As noted in the San Jose Mercury here, there are more revelations in the Carolina anabolics case.
As you recall, Dr. James Shortt is going to prison for about one year. Apparently none of the players have legal consequences. However it is said they have medical consequences.
Three of the five starting offensive linemen from the Panthers' February 2004 Super Bowl team - guard Kevin Donnalley, center Jeff Mitchell and tackle Todd Steussie - were in the report. Another member of that team, practice squad lineman Louis Williams, former Carolina tight end Wesley Walls and former University of South Carolina and NFL defensive lineman Henry Taylor were the other players...
Donnalley ignored his family history of stroke, putting his life at risk. Mitchell complained of hair loss and shrunken testicles, common side effects of steroid use. Steussie was prescribed anti-estrogen drugs usually reserved for female breast cancer and infertility patients but also used by male steroid users to prevent breast growth.
Less than a week before the Panthers left Charlotte for the Super Bowl in Houston, Steussie and Williams were given prescriptions for a combined five NFL-banned substances, including two forms of testosterone.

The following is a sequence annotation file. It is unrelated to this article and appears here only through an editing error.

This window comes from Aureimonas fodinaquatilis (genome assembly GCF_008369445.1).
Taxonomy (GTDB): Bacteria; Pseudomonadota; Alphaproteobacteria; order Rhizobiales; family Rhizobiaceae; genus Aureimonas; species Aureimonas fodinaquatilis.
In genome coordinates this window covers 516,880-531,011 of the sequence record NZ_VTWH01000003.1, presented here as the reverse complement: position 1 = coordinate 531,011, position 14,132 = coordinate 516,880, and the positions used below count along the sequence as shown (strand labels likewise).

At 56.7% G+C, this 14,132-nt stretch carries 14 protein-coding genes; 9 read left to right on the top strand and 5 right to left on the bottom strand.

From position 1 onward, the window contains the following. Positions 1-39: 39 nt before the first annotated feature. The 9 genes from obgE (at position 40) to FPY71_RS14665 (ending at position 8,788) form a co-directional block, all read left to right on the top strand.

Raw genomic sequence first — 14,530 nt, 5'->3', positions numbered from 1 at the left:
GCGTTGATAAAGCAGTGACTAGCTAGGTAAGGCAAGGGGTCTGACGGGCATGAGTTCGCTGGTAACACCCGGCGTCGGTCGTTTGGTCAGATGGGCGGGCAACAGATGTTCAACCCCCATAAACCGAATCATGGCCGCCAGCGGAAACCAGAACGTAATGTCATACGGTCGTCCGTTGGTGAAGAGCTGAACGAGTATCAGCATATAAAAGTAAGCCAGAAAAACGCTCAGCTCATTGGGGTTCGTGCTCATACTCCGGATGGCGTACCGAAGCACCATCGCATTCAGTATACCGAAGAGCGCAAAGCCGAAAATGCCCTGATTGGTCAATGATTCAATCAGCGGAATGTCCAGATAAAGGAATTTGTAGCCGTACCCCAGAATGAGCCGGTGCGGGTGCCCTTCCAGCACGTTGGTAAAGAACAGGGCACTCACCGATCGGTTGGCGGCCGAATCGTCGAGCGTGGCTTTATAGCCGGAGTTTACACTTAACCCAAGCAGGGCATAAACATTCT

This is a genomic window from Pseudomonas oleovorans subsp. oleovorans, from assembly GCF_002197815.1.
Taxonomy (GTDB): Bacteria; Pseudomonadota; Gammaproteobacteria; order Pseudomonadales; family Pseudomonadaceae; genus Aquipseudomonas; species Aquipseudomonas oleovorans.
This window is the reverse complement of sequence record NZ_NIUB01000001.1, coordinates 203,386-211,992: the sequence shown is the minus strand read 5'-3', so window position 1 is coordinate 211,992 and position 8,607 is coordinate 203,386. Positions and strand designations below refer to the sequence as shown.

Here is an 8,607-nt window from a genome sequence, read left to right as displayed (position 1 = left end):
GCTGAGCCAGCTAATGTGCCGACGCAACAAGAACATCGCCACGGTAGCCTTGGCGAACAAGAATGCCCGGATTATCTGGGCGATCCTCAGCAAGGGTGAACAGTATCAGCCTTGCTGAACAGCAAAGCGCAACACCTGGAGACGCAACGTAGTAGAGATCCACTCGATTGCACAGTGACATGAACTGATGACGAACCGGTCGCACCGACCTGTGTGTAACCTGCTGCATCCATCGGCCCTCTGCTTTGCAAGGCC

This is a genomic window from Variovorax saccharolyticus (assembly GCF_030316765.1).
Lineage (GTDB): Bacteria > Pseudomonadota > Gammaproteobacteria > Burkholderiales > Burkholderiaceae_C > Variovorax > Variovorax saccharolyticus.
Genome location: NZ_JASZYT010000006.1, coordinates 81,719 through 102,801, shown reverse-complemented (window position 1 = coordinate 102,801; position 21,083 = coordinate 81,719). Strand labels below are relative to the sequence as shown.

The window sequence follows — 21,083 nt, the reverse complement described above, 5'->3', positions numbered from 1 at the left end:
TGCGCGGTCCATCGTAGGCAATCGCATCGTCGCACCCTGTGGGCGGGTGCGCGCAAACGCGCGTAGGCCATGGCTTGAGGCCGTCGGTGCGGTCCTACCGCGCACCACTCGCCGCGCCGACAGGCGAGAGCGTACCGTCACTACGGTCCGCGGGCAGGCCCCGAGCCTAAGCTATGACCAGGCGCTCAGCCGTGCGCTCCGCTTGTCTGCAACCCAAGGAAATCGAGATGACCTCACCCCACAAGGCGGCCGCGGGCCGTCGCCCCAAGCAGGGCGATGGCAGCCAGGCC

The article documents in depth the player's use and side effects. Testosterone cream, Winstrol, HGH, prohormones, and anti-estrogens were prescribed over a long period of time. However, it is interesting that..
None of the Panthers players involved with Shortt ever tested positive for any banned substance while playing for Carolina, according to team officials. Shortt helped players avoid getting caught by generally prescribing them less detectable drugs than he gave body builders, who weren't tested...
Holliday told the court in Shortt's sentencing hearing last month that the Panthers players involved considered the NFL's testing system "almost a joke"
So the players took testosterone and Winstrol, both highly detectable, and none were caught? Interesting.
Here is a quote from the judge:
"This Court cannot ignore the controversy surrounding the use of steroids by professional athletes," Anderson said. "Performance-enhancing drugs such as human growth hormone and steroids irreparably tarnish the career achievements of many athletes whose records and accomplishments are called into question...
"In that sense, the victims of the crimes such as the one at issue here include not only the athletes themselves, but also sports fans in living rooms all over the country.
Again, none of the players received any legal or NFL consequences.